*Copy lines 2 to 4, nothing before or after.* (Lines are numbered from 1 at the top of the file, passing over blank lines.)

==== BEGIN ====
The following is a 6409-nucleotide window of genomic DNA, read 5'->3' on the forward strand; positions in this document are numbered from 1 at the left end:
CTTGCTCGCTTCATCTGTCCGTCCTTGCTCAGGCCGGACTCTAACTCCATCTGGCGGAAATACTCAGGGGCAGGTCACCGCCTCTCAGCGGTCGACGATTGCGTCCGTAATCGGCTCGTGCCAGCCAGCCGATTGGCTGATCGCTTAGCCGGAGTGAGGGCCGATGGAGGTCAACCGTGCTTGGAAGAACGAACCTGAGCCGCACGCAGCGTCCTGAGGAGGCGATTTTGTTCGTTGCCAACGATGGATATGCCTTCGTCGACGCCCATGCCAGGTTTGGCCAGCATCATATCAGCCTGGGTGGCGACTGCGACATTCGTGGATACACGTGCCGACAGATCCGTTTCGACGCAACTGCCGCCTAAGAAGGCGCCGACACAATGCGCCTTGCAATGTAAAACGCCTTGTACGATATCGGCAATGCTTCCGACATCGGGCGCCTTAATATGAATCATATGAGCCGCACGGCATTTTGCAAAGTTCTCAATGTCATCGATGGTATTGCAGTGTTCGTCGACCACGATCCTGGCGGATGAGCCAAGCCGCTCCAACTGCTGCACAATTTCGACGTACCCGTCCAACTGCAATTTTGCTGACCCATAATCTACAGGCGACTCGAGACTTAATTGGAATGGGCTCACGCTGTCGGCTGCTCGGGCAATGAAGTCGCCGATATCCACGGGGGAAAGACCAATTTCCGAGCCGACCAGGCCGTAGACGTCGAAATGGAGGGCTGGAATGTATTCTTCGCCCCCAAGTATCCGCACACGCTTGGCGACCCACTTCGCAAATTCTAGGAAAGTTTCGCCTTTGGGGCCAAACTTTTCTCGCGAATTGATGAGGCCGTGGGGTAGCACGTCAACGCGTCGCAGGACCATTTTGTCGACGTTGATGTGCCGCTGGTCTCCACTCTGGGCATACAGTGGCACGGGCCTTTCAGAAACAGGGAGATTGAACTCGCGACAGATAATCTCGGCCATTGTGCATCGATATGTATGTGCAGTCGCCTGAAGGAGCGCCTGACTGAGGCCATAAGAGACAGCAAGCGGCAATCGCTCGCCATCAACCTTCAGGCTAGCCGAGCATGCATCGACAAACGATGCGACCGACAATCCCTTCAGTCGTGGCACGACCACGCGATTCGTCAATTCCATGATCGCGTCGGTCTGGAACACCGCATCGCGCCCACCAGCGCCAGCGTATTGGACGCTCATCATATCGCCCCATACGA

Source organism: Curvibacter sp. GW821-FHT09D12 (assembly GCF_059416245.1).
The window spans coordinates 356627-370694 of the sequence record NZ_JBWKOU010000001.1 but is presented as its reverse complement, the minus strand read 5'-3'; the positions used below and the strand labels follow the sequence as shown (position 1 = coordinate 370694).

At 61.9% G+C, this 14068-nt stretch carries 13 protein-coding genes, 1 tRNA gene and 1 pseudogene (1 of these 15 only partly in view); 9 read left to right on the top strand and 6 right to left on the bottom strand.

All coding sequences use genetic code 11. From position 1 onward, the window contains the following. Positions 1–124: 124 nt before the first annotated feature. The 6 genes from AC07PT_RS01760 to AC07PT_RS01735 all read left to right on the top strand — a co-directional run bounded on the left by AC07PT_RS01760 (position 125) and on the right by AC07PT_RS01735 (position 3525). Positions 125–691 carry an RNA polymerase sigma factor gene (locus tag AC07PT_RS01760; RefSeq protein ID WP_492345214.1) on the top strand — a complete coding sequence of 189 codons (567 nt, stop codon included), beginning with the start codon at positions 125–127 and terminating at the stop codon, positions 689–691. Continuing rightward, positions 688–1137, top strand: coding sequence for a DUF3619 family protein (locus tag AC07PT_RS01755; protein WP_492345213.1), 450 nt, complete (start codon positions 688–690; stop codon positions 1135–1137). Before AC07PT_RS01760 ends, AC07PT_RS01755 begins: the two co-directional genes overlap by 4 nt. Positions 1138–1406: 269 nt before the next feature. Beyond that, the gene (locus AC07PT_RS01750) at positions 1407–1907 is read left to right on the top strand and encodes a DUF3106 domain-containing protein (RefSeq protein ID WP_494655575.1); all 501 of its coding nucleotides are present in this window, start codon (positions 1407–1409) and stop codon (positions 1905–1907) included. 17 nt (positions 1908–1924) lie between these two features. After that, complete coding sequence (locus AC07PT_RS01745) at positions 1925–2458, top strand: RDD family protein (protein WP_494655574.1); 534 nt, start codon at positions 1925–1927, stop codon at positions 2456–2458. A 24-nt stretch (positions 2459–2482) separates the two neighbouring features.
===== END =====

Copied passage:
CTTGCTCGCTTCATCTGTCCGTCCTTGCTCAGGCCGGACTCTAACTCCATCTGGCGGAAATACTCAGGGGCAGGTCACCGCCTCTCAGCGGTCGACGATTGCGTCCGTAATCGGCTCGTGCCAGCCAGCCGATTGGCTGATCGCTTAGCCGGAGTGAGGGCCGATGGAGGTCAACCGTGCTTGGAAGAACGAACCTGAGCCGCACGCAGCGTCCTGAGGAGGCGATTTTGTTCGTTGCCAACGATGGATATGCCTTCGTCGACGCCCATGCCAGGTTTGGCCAGCATCATATCAGCCTGGGTGGCGACTGCGACATTCGTGGATACACGTGCCGACAGATCCGTTTCGACGCAACTGCCGCCTAAGAAGGCGCCGACACAATGCGCCTTGCAATGTAAAACGCCTTGTACGATATCGGCAATGCTTCCGACATCGGGCGCCTTAATATGAATCATATGAGCCGCACGGCATTTTGCAAAGTTCTCAATGTCATCGATGGTATTGCAGTGTTCGTCGACCACGATCCTGGCGGATGAGCCAAGCCGCTCCAACTGCTGCACAATTTCGACGTACCCGTCCAACTGCAATTTTGCTGACCCATAATCTACAGGCGACTCGAGACTTAATTGGAATGGGCTCACGCTGTCGGCTGCTCGGGCAATGAAGTCGCCGATATCCACGGGGGAAAGACCAATTTCCGAGCCGACCAGGCCGTAGACGTCGAAATGGAGGGCTGGAATGTATTCTTCGCCCCCAAGTATCCGCACACGCTTGGCGACCCACTTCGCAAATTCTAGGAAAGTTTCGCCTTTGGGGCCAAACTTTTCTCGCGAATTGATGAGGCCGTGGGGTAGCACGTCAACGCGTCGCAGGACCATTTTGTCGACGTTGATGTGCCGCTGGTCTCCACTCTGGGCATACAGTGGCACGGGCCTTTCAGAAACAGGGAGATTGAACTCGCGACAGATAATCTCGGCCATTGTGCATCGATATGTATGTGCAGTCGCCTGAAGGAGCGCCTGACTGAGGCCATAAGAGACAGCAAGCGGCAATCGCTCGCCATCAACCTTCAGGCTAGCCGAGCATGCATCGACAAACGATGCGACCGACAATCCCTTCAGTCGTGGCACGACCACGCGATTCGTCAATTCCATGATCGCGTCGGTCTGGAACACCGCATCGCGCCCACCAGCGCCAGCGTATTGGACGCTCATCATATCGCCCCATACGA

Source organism: Curvibacter sp. GW821-FHT09D12 (assembly GCF_059416245.1).
The window spans coordinates 356627-370694 of the sequence record NZ_JBWKOU010000001.1 but is presented as its reverse complement, the minus strand read 5'-3'; the positions used below and the strand labels follow the sequence as shown (position 1 = coordinate 370694).